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Shameless Self-Promotion Workshop Guide

This guide accompanies the workshop, "Shameless Self-Promotion." The workshop (and this guide!) provide information about how you can maximize your online presence to boost your academic portfolio and network with peers to advance your career.

Academic Social Networks

There are currently three big social network and recruiting websites built specifically for scholars and scientists: Academia, Research Gate, and Humanities Commons. This page offers a quick summary of each network.

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Is one of these options better than the other? Should you use all of them? That's up to you. But perhaps the most important question to ask is where are your peers?


Academia.edu

Summary

A for-profit social network for academics. Founded in 2008, Academia now claims over 150 million users and has focuses its efforts on getting more readers for scientific and scholarly papers by building a private library of PDFs provided by its users. Like ReseachGate, Academia contains many files that are being likely being shared illegally. 

Cool

  • Acts a lot like LinkedIn with features to track who's looking at your work and profile. 
  • Uses algorithms to suggest papers to read based off of your publications and interests.
  • Has a feature that lets you search for funding opportunities and grants.

Not Cool

  • You cannot use it without an account.
  • Track who's looking at your work and profile. 
  • You must provide a lot of personal data to use the website and some of this is shared with other businesses for advertising and other uses.
  • The most useful features (personal website, CV, better search, courses, etc.) all require a premium account and it will remind you of this constantly.
  • Does not allow you to provide a link or DOI of a publication instead of a file.

Research Gate

Summary

A for-profit social network built to connect STEM researchers and scientists. ResearchGate was launched the same year as Academia and while it has grown significantly Academia is much larger as measured by the number of papers (22 million vs 100 million) and number of registered users (150 million vs 15 million).* Like Academia, RG has built a library of scientific papers, many of which may be shared illegally. 

Cool

  • You do not need an account to access the majority of the site! 
  • Uses algorithms to suggest papers to read based off of your publications and interests.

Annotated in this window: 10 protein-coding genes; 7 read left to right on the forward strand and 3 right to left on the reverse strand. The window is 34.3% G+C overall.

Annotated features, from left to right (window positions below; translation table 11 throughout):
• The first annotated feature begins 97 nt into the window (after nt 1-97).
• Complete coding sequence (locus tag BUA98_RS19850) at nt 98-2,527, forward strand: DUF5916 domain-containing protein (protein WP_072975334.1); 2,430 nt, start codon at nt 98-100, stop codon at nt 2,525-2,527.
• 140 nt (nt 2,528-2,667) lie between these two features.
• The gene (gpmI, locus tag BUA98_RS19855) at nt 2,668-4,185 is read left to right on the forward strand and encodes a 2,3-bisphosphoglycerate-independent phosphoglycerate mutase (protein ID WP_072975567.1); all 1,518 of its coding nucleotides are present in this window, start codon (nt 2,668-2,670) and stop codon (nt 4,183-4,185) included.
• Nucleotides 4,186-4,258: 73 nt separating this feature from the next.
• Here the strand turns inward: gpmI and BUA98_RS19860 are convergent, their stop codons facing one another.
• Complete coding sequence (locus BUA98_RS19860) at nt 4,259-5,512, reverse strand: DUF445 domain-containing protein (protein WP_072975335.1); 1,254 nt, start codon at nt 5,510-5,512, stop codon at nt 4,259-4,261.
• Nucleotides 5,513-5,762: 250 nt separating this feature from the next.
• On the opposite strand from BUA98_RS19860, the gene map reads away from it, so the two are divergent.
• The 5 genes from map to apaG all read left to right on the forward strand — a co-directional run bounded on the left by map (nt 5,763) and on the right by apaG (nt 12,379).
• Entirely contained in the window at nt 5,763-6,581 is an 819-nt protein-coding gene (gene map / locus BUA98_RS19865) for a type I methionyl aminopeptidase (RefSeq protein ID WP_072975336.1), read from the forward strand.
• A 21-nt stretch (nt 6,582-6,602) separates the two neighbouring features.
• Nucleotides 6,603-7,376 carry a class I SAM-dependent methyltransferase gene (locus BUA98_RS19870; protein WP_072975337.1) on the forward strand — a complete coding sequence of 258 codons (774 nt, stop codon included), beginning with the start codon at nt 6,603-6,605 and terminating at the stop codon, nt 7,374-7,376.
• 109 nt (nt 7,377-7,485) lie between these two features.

• Has a feature that lets you search for funding opportunities and grants and all members of Iowa State have immediate access to this feature called "Funding+Plus." 
  • The Science Topics and Questions features let users ask, answer, and search for questions answered by peers (ex: Data Analysis - Science topic). 
  • You can add a paper by providing a link or DOI instead of uploading a file (i.e. you don't have to give them your stuff).

Not Cool

  • You must provide a lot of personal data to use the website and some of this is shared with other businesses for advertising and other uses.
  • Built for STEM and only popular in some fields.
  • The feature to add a DOI or link instead of a file is hidden by a dark pattern that discourages using this option. 

*The data for Research Gate is based on 2017 numbers as no new numbers have been published on their website.  

Humanities Commons

Summary

Launched by the MLA, Humanities Commons is an open access, open source, and nonprofit social network for scholars in the Humanities and Social Sciences. The Humanities Commons network is open to anyone, regardless of field, language, institutional affiliation, or form of employment. Full-featured accounts are and will remain free for individual users; the network is sustained by the financial contributions of participating organizations. 

  • Account creation is free.

Cool

  • Deposit presentations and teaching materials in the CORE repository. 
  • Create a personal profile to network with peers (Example profile: Alexa Alice Joubin)
  • Join or create groups to discuss your field of research with peers. (Group: Artificial Intelligence)
  • Follow researchers and research topics, and set up notifications when new items are deposited in the CORE repository from those indiviauls/topics.
  • Create free Wordpress websites to share your projects (example: Promotion for the Routledge Handbook of Translation & Activism)

Not Cool

  • Although Humanities Commons is open to any users who want to share and collaborate with others on their platform, they understandably skew toward subjects in the Humanities, particularly History and Languages. 
  • Because users can create custom Groups based on their area of expertise, some subjects are represented in multiple groups (i.e. Medieval Studies, 9th century, Early Medieval Studies, Byzantine Archaeology, etc). This can make it harder for researchers to find the right group to join.  
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Megan O'Donnell
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Contact:
150 Parks Library
515-294-1670